"I never knowed but one case of a broken heart, and that was in t'other sex, one Washington Banks. He was a sneezer. He was tall enough to spit down on the heads of your grenadiers, and near about high enough to wade across Charlestown River, and as strong as a towboat. I guess he was somewhat less than a foot longer than the moral law and catechism too. He was a perfect pictur' of a man; you couldn't falt him in no particular; he was so just a made critter; folks used to run to the winder when he passed, and say 'There goes Washington Banks, bean't he lovely?' I do believe there wasn't a gal in the Lowell factories, that warn't in love with him. Sometimes, at intermission, on Sabbath day, when they all came out together (an amazin' hansom sight too, near about a whole congregation of young gals), Banks used to say, 'I vow, young ladies, I wish I had five hundred arms to reciprocate one with each of you; but I reckon I have a heart big enough for you all; it's a whapper, you may depend, and every mite and morsel of it at your service.' Well, how you do act, Mr. Banks, half a thousand little clipper-clapper tongues would say, all at the same time, and their dear little eyes sparklin', like so many stars twinklin' of a frosty night.

"Well, when I last seed him, he was all skin and bone, like a horse turned out to die. He was teetotally defleshed, a mere walkin' skeleton. 'I am dreadful sorry,' says I, 'to see you, Banks, lookin' so peecked; why you look like a sick turkey hen, all legs; what on airth ails you?' 'I'm dyin',' says he, 'of a broken heart.' 'What,' says I, 'have the gals been jiltin' you?' 'No, no,' says he, 'I bean't such a fool as that neither.' 'Well,' says I, 'have you made a bad speculation?' 'No,' says he, shakin' his head, 'I hope I have too much clear grit in me to take on so bad for that.' 'What under the sun, is it, then?' said I. 'Why,' says he, 'I made a bet the fore part of summer with Leftenant Oby Knowles, that I could shoulder the best bower of the Constitution frigate. I won my bet, but the Anchor was so eternal heavy it broke my heart.' Sure enough he did die that very fall, and he was the only instance I ever heerd tell of a broken heart."

No. XI

Cumberland Oysters Produce Melancholy Forebodings.

The "soft sawder" of the Clockmaker had operated effectually on the beauty of Amherst, our lovely hostess of Pugwash's inn: indeed, I am inclined to think, with Mr. Slick, that "the road to a woman's heart lies through her child," from the effect produced upon her by the praises bestowed on her infant boy.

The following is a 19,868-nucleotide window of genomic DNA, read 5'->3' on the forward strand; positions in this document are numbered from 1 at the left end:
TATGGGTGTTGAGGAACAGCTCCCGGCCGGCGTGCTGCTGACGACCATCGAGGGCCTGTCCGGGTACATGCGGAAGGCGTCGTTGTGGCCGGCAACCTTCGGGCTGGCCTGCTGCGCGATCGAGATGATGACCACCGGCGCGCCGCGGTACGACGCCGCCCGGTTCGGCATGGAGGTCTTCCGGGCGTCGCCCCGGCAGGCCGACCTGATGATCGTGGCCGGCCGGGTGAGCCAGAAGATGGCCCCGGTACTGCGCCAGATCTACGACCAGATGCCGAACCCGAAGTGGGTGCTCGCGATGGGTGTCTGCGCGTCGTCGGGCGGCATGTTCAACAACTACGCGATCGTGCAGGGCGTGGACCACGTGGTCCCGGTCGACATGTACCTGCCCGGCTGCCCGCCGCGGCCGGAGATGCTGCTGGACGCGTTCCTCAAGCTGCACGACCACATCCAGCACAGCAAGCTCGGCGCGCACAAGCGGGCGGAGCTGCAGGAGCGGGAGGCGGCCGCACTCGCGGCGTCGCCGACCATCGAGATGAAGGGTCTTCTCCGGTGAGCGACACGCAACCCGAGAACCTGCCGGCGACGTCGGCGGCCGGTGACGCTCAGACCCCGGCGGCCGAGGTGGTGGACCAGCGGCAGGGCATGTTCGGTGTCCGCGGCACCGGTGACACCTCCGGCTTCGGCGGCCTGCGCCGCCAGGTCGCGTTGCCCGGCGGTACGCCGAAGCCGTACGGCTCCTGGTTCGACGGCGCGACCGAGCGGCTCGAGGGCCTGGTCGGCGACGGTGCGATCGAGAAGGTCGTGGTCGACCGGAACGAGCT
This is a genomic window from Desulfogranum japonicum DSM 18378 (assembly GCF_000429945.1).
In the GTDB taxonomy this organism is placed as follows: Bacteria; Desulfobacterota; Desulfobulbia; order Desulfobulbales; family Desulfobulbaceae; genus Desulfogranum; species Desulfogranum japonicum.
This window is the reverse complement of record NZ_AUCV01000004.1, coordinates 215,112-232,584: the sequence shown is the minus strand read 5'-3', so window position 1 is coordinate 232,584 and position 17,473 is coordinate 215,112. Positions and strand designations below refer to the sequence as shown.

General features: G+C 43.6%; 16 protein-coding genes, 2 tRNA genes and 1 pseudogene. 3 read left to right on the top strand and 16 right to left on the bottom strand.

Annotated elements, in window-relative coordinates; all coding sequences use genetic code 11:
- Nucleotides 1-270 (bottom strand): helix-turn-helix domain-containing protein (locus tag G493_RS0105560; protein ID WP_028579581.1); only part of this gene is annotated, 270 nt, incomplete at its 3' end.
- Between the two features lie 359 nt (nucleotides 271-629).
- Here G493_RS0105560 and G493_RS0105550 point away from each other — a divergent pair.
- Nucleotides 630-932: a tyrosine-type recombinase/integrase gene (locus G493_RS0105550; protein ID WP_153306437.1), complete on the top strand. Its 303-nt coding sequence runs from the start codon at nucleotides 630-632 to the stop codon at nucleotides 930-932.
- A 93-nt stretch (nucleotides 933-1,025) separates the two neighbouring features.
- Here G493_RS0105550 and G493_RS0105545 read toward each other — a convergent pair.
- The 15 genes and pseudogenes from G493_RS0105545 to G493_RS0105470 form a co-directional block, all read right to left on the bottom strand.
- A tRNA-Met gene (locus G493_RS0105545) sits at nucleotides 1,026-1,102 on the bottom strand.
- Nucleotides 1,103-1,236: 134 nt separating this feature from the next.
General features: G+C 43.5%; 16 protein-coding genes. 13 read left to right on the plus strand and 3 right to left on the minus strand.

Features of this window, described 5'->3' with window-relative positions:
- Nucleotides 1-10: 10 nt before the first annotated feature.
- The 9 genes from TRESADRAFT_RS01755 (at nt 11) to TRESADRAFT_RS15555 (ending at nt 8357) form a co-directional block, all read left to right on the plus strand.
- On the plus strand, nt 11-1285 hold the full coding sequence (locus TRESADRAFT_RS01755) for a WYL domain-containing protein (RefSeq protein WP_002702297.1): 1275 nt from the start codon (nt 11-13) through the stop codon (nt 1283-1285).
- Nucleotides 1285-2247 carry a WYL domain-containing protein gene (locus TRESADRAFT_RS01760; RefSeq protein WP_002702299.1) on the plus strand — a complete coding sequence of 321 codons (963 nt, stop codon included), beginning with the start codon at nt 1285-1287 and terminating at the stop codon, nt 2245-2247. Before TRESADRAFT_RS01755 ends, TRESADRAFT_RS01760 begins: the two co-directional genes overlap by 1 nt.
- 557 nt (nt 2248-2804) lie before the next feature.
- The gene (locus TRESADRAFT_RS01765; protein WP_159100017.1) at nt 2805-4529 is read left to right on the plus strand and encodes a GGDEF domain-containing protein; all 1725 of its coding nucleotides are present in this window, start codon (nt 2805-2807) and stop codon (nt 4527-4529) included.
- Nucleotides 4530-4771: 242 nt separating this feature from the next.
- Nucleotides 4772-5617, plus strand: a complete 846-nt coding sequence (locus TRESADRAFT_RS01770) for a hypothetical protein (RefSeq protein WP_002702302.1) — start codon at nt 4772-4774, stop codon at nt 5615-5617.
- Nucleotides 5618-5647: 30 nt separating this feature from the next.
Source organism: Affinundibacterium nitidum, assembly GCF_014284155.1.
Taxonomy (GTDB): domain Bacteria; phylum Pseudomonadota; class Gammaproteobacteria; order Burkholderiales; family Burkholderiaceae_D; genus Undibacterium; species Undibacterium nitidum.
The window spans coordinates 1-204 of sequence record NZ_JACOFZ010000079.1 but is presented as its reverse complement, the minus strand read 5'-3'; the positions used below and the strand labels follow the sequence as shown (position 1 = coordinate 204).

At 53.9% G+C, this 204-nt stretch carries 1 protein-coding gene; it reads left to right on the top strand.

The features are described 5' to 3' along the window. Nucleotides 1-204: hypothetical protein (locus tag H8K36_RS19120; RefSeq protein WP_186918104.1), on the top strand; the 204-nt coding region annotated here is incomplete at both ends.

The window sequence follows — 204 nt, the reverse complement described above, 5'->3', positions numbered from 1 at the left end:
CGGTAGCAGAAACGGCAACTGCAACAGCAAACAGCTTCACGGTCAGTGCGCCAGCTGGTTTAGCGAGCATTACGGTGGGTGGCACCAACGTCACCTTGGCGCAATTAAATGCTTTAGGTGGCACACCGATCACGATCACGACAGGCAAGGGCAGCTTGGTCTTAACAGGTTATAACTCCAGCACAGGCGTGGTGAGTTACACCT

I was musing on this feminine susceptibility to flattery, when the door opened, and Mrs. Pugwash entered, dressed in her sweetest smiles and her best cap, an auxiliary by no means required by her charms, which, like an Italian sky, when unclouded, are unrivalled in splendour. Approaching me, she said, with an irresistible smile, "Would you like Mr. —-" (Here there was a pause, a hiatus, evidently intended for me to fill up with my name; but that no person knows, nor do I intend they shall; at Medley's Hotel, in Halifax, I was known as the stranger in No. 1. The attention that incognito procured for me, the importance it gave me in the eyes of the master of the house, its lodgers and servants, is indescribable. It is only great people who travel incog. State travelling is inconvenient and slow; the constant weight of form and etiquette oppresses at once the strength and the spirits. It is pleasant to travel unobserved, to stand at ease, or exchange the full suit for the undress coat and fatigue jacket. Wherever too there is mystery there is importance; there is no knowing for whom I may be mistaken; but let me once give my humble cognomen and occupation, and I sink immediately to my own level, to a plebeian station and a vulgar name; not even my beautiful hostess, nor my inquisitive friend, the Clockmaker, who calls me "Squire," shall extract that secret!) "Would you like, Mr. —-"

"Indeed, I would," said I, "Mrs. Pugwash; pray be seated, and tell me what it is."

"Would you like a dish of superior Shittyacks for supper?"

"Indeed I would," said I, again laughing; "but pray tell me what it is?"

"Laws me!" said she with a stare, "where have you been all your days, that you never heerd of our Shittyack oysters? I thought everybody had heerd of them."

"I beg pardon," said I, "but I understood at Halifax, that the only oysters in this part of the world were found on the shores of Prince Edward Island."